A celebration of cherry trees

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Last Friday, Sakai Middle School students packed the hillside meadow around their new – and two very old – blossoming cherry trees for the First Annual Cherry Blossom Festival, and to honor the school’s soon-to-retire principal, Jo Vanderstoep.

Students played Japanese folk songs and shared haiku read aloud and artistically written on decorated paper that fluttered among the blossoms. One read: “Pink cherry blossoms, softly swaying in the wind, floating in puddles.”

No puddles this day – though maybe a few happy tears! Eagles and billowing white clouds like giant blossoms filled a sunny sky. Two 76-year-old Yoshino cherry trees, originally given to the high school campus by the island’s Japanese elders and transplanted at Sakai last year, were in full bloom.

A new “Daybreak Yoshino” purchased by the fifth-grade class was dedicated to Vanderstoep, who was the school’s first principal. A stone marker commemorating her decade at Sakai was prepared by Molly Greist and unveiled by fifth graders Edie Madigin and Bailey Starbuck.

“Remember this day,” Greist urged the students. “You are the keepers of the memory of this historic event and the story of the Cherry Trees at Sakai.”

“I read about the cherry trees coming to Sakai last year in the newspapers,” student Starbuck said later. “The festival was part about Japanese culture and part about our principal. My teacher, Mrs. Haas, asked Edie and I to make a cover for the stone to surprise Ms. Vanderstoep and to give a speech. It was hard to keep it a secret!”

Teacher Shelly Minor shared a history of cherry blossom festivals around the world.

Kay Nakao, Sakai family elder, shared her thoughts on the day. “I always knew that there was a cherry blossom festival. Now I think more seriously about it because the cherry trees at Sakai mean so much.

“It is something special that every season when the blossom blooms, we have ‘hanami’ or ‘flower viewing.’ It gives you a feeling that is hard to describe – of peace and an appreciation of beauty. The Yoshino cherry – the old tree – has such big, marvelous blossoms! The (students’) haiku was just perfect. They should put it into book form and share it year to year. Everyone was awesome – ‘awesome as the blossom!’ Now that’s a haiku.”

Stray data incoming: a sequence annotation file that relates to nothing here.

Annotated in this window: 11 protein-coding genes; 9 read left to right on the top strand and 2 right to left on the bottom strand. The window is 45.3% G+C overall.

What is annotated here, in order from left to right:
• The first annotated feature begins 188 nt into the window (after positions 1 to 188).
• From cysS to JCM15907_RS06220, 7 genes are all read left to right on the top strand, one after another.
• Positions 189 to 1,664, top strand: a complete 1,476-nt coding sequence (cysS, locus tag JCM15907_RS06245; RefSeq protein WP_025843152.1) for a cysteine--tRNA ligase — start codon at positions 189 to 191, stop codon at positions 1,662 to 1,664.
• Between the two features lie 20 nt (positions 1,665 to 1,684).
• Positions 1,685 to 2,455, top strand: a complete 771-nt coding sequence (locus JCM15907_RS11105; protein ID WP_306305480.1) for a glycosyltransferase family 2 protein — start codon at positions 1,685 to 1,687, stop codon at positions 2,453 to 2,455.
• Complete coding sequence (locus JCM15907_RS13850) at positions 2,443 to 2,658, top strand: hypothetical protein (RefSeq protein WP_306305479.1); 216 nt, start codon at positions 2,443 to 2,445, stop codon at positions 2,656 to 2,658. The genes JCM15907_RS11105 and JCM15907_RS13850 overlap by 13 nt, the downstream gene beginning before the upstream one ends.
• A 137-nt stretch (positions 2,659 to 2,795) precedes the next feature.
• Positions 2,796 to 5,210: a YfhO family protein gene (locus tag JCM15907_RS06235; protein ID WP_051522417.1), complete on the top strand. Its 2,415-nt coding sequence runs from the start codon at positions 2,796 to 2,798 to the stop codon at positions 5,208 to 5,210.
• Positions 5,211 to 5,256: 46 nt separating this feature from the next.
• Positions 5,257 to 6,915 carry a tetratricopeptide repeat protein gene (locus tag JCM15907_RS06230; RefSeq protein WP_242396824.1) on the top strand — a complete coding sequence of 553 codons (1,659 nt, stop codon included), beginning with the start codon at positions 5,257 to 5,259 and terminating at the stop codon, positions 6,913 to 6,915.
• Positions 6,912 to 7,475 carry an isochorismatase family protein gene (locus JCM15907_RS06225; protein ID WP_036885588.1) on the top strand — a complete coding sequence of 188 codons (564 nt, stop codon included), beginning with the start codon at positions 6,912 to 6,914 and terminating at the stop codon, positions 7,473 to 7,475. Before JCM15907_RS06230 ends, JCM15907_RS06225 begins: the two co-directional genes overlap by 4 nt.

Also attending the ceremony were Olaf Ribeiro, renowned plant pathologist, and appreciative islanders Sue Cooley and Bob Pierce.

Olaf oversaw “The Great Cherry Tree Transplant of 2007.” Many had told him that it couldn’t be done. “You can’t transplant a 24,000-pound cherry over a mile away,” they said, “not in May! Are you crazy?”

It was accomplished, however, with the help of many heavy-equipment operators, fellow arborists, caring students and islanders.

“It is important to save the things that make the island special,” Ribeiro said. “Many new people coming here know little about what has made this place unique. It is important to keep Island traditions and history alive. Saving the trees was just a technical challenge. We can do anything we set our minds to do – if we have the will. It was wonderful the way people stepped up to help get the job done. That’s an island tradition, too.”

Cooley rejoiced: “I was very impressed with the whole scene of the children beneath the cherry trees on their hill – a perfect spot – and the way the students bought a new tree to commemorate their principal and shared all of their beautiful haiku!”

Pierce, a U.S. Navy veteran living in Winslow, was one of the first ashore at Nagasaki at the end of World War II. He has dim memories of hills of blossoming cherries in Japan and Korea. At this day’s celebration, Pierce saw more than blossoms:

“I am so proud of those young people who made the festival possible. I really enjoyed them. It was beautiful to see us raising up such good kids!”

Vanderstoep enjoyed the event, too.

“It has been such an absolute honor to be the founding principal of this school and to help celebrate this community and its culture,” she said. “The day was priceless. I will hold it for a longtime.”

The festivities were topped with a cherry-popsicle treats for all, flavored by cherry harvests of the past.

Gerald Elfendahl is a local historian

Trees of Time:

The pear shaped D’anjou pear tree at Bainbridge Gardens was grafted from a single tree over 50 years ago by Zenhichi Harui, and stands not only as symbol of patience and garden mastery, but of Junkoh Harui’s rediscovery of his roots. Infrared recording enhances the contrast of the tree’s shape from the background.

The infrared quality adds further contrast between the plants and the man made objects

– Marilynn Gottlieb.

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